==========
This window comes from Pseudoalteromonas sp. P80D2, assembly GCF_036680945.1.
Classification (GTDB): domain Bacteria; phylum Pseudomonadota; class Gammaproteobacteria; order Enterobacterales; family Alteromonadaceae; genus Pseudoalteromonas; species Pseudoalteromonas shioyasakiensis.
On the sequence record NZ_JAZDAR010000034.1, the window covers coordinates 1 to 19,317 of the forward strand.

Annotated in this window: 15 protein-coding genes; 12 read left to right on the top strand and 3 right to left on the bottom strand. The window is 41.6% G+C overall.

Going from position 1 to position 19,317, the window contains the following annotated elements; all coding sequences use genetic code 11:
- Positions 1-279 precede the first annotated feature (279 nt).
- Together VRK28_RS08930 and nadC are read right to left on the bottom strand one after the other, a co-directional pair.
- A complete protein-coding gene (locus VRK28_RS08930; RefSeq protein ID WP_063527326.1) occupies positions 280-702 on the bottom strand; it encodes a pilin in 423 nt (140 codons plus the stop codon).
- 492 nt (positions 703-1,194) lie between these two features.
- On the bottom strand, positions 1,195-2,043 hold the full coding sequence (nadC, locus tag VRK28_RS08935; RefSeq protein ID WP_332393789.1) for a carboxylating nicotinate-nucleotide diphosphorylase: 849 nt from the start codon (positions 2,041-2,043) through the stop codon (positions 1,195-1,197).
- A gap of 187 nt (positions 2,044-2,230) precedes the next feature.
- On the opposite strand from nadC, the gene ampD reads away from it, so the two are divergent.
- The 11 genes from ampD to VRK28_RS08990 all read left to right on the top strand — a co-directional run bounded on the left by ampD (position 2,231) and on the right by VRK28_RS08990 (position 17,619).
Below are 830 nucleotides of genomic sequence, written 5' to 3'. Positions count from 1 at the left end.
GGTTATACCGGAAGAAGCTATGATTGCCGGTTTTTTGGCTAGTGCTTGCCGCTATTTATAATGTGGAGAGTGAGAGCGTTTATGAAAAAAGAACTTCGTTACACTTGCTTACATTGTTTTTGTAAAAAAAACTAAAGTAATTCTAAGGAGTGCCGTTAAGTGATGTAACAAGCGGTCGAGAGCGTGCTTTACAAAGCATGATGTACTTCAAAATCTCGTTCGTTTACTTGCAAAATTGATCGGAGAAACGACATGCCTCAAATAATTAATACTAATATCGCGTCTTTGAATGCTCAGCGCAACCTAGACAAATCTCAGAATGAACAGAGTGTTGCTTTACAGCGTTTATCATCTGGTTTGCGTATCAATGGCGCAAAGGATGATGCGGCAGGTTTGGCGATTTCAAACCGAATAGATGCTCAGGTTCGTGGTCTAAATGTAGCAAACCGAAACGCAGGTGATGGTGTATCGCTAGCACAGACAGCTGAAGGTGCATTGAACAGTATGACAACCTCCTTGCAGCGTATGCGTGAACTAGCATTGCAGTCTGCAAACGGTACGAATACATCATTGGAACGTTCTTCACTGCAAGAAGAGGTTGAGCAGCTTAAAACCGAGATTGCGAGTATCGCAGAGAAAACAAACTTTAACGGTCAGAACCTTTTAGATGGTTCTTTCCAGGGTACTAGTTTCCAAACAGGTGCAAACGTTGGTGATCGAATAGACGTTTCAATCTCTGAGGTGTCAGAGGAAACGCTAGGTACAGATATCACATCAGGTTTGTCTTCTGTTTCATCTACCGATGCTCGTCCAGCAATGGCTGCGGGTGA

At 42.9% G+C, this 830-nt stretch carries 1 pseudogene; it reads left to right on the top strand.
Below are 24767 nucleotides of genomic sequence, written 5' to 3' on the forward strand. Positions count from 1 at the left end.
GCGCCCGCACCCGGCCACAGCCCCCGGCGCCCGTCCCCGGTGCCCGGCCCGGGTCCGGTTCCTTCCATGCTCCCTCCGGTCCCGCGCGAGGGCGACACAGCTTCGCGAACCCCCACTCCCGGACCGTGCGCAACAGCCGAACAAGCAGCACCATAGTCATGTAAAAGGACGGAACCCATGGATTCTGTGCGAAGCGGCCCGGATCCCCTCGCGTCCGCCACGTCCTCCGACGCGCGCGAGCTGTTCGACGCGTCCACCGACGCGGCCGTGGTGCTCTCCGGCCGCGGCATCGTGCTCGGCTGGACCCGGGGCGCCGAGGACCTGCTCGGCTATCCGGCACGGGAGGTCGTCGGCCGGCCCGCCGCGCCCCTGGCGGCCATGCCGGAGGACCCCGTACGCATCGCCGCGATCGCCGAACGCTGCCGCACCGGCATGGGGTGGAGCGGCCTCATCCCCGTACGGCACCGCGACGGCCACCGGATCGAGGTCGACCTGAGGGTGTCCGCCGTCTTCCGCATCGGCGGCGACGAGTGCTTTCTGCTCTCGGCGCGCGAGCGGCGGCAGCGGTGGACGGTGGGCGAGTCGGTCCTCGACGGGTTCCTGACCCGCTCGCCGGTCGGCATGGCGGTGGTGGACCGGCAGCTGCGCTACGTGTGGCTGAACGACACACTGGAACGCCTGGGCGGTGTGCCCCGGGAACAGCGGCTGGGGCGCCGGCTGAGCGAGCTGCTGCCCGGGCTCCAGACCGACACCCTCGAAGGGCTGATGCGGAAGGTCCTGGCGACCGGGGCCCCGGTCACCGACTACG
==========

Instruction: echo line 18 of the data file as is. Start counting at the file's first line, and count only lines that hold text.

GCGCCCGCACCCGGCCACAGCCCCCGGCGCCCGTCCCCGGTGCCCGGCCCGGGTCCGGTTCCTTCCATGCTCCCTCCGGTCCCGCGCGAGGGCGACACAGCTTCGCGAACCCCCACTCCCGGACCGTGCGCAACAGCCGAACAAGCAGCACCATAGTCATGTAAAAGGACGGAACCCATGGATTCTGTGCGAAGCGGCCCGGATCCCCTCGCGTCCGCCACGTCCTCCGACGCGCGCGAGCTGTTCGACGCGTCCACCGACGCGGCCGTGGTGCTCTCCGGCCGCGGCATCGTGCTCGGCTGGACCCGGGGCGCCGAGGACCTGCTCGGCTATCCGGCACGGGAGGTCGTCGGCCGGCCCGCCGCGCCCCTGGCGGCCATGCCGGAGGACCCCGTACGCATCGCCGCGATCGCCGAACGCTGCCGCACCGGCATGGGGTGGAGCGGCCTCATCCCCGTACGGCACCGCGACGGCCACCGGATCGAGGTCGACCTGAGGGTGTCCGCCGTCTTCCGCATCGGCGGCGACGAGTGCTTTCTGCTCTCGGCGCGCGAGCGGCGGCAGCGGTGGACGGTGGGCGAGTCGGTCCTCGACGGGTTCCTGACCCGCTCGCCGGTCGGCATGGCGGTGGTGGACCGGCAGCTGCGCTACGTGTGGCTGAACGACACACTGGAACGCCTGGGCGGTGTGCCCCGGGAACAGCGGCTGGGGCGCCGGCTGAGCGAGCTGCTGCCCGGGCTCCAGACCGACACCCTCGAAGGGCTGATGCGGAAGGTCCTGGCGACCGGGGCCCCGGTCACCGACTACG